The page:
A day in the life of a family in Peshawar
I rush to my dad and deliver the absurd news. He is indeed shocked by the news but his expressions say otherwise.
In a dark corner somewhere in Peshawar, I sit in front of my laptop and check my mails.
My father busily searches for any news he can find on the'so called 'issues' seizing the country,
A renowned scholar, unusually popular in his late years, has started a “long march.” Stomping from Lahore all the way to the capital of Pakistan, he is able to leave the masses in awe and wonder.
To me, it is just a regular day in Khyber Pakhtunkhwa.
I step outside, to purchase some fresh vegetables that my mother has asked for to cook the evening meal. Racing to the market on my worn out bicycle, I am able to reach within a few minutes. Lucky for me, the shop keepers have just started their discussion about the same ‘long march.’
This does not surprise me at all.
In Pakistan, politics is a vital part of each citizen’s life. Even the people of my place - a rural area that is populated with uneducated people - are aware of what is going on in the country.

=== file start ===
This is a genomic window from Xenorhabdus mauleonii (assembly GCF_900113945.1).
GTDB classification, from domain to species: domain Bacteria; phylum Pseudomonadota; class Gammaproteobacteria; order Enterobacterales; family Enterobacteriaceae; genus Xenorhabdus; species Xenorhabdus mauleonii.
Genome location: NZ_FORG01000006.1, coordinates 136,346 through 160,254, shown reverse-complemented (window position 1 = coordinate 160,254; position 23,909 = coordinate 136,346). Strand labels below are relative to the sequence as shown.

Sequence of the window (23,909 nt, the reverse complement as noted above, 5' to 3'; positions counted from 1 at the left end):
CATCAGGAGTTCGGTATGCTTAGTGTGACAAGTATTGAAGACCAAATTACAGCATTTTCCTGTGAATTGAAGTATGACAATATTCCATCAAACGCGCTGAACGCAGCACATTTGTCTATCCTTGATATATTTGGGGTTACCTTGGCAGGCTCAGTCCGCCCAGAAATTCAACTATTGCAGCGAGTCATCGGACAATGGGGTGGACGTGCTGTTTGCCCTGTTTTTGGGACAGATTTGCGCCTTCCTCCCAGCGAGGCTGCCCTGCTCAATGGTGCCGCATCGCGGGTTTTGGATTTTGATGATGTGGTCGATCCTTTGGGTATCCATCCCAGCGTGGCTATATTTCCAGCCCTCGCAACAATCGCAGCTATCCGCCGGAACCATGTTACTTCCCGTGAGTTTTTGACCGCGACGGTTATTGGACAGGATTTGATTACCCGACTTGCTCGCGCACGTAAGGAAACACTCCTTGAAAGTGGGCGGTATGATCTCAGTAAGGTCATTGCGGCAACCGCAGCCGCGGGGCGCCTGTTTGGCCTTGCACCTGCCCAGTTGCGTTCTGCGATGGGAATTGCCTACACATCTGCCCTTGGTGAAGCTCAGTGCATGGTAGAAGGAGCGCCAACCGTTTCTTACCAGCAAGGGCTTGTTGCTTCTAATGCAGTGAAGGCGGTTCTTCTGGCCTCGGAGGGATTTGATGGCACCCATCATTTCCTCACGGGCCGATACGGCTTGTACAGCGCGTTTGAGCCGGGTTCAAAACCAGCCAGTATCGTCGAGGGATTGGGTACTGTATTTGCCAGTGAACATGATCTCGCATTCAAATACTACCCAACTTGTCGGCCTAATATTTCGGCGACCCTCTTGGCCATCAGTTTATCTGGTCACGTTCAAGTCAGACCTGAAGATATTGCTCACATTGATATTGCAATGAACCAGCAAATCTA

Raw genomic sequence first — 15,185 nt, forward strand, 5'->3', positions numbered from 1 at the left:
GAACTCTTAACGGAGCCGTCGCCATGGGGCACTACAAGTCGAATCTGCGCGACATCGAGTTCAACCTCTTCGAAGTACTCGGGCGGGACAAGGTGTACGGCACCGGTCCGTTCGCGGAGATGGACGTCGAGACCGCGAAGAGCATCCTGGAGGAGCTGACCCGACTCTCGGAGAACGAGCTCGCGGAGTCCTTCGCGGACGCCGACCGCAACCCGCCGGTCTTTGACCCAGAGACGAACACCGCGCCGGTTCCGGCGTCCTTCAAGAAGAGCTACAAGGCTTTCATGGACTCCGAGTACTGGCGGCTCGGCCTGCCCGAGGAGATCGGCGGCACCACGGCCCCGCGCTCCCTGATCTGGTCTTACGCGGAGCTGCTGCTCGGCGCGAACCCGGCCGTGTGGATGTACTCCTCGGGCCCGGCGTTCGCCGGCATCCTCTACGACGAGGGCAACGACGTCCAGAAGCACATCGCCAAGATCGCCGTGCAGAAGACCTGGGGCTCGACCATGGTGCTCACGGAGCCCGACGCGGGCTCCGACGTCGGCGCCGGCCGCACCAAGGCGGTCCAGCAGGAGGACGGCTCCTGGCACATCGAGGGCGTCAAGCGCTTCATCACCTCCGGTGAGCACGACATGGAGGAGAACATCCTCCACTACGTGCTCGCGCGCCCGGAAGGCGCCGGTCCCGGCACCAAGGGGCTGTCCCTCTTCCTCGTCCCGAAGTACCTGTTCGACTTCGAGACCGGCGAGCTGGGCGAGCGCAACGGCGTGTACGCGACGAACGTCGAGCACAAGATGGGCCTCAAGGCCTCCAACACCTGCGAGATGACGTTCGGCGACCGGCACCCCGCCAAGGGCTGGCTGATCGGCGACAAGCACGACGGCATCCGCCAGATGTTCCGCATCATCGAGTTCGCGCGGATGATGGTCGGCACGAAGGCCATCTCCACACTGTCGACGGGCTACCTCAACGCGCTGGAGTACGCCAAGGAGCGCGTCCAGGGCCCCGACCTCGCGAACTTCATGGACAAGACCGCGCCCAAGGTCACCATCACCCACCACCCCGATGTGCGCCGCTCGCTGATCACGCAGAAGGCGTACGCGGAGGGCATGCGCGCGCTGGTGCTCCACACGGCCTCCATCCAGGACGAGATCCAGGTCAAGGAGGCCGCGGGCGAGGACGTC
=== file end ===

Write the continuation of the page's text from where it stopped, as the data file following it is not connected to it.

This makes me proud; we are not an ignorant, submissive lot!
Despite our never ending problems, we are happy. Yes. We are proud of who we are and, we continue our struggle to help our country progress.
It’s dark inside my house now; all I have is a tiny pen-like torch to help me find my way in. Soon after, my abu calls me down for dinner.
Now, I sit on my cosy cushion-like mattress and my phone beeps. The text message reads:
“The highest court of the country has ordered to arrest Prime Minister on the basis of corruption.”
By pure reflex, I rush to my father and deliver the absurd news. He is indeed shocked by this but his expressions say otherwise.
My younger brother, wanting to be a part of our conversation, innocently asks:
“Has something gone wrong?”
I shoot an answer at him, but he is not satisfied. I, thus, succumb to his plea and narrate the whole story. Convincing my brother is a tedious task; his questions are never ending and I am usually unable to answer most of them.
The electricity, thank God, is back. I turn on the television and watch my favourite channel. The program “Dynamo, Magician Impossible” is on.
Though, at first I see some blurry figures moving about on the screen in extremely slow motion, it quickly changes back to normal. This vicious cycle continues, back and forth. This is due to the lack of signals that causes the video to lag, but we in Peshawar are happy. We have a home, food and family.
I am happy to watch the show now. I’m happy that power is back.